Upstate Could Get Bigger Slice of Tourism Pie! Greenville News Written by Nathaniel Cary Staff Writer
The ice cold spray splashed against Brooks Wade’s gray watertight boots as he stood under a rock outcropping on the underside of a waterfall and gingerly stuck his hands out to feel its chilly might.
where roads haven’t plowed and trails don’t lead, the only way to navigate to these falls that spill into Lake Jocassee is by boat.
So Wade started a business three years ago selling boat tours of the lake. It’s a pristine, mostly undeveloped lake set against the backdrop of Jocassee Gorges and the Blue Ridge Escarpment that’s just far enough from metro areas like Greenville, Anderson and Asheville that, for many, it’s remained undiscovered.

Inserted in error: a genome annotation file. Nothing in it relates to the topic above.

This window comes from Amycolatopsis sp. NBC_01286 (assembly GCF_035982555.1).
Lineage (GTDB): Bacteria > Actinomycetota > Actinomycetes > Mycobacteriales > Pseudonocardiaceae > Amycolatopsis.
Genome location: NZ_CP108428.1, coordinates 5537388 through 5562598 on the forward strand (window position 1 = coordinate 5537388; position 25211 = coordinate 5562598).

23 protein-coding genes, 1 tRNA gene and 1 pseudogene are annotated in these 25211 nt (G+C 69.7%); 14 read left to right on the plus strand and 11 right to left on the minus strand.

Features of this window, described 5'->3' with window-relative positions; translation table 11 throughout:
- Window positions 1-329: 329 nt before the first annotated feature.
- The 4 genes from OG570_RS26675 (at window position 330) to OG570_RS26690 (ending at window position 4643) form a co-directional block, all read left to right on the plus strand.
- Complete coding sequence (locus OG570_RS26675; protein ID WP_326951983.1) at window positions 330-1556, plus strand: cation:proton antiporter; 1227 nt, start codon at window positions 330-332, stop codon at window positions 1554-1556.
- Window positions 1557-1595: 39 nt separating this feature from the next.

Arizona has the Grand Canyon, Wade likes to say, “Well, this is our Grand Canyon.”
It’s to places like Jocassee — without the marketing dollars and name recognition of top destinations like Charleston, Myrtle Beach, Hilton Head Island or even Greenville, to an extent — that the state’s tourism agency wants to reel in visitors with a new $2.5 million marketing campaign that it’s calling “Undiscovered S.C.”
Government spending raises questions about the role the state plays using taxpayer money to market destinations and events, many at private hotels or golf courses.
Tourism sales and marketing cost taxpayers $21.7 million in the 2012 fiscal year budget. The agency has requested $24.8 million in the upcoming budget.
The expenditure of taxpayers’ dollars also raises questions about the fairness of how the money is spent.
State officials defend the programs, citing statewide tourism spending that totaled $15 billion in 2010, according to the state Parks, Recreation and Tourism Department’s 2011-2012 accountability report.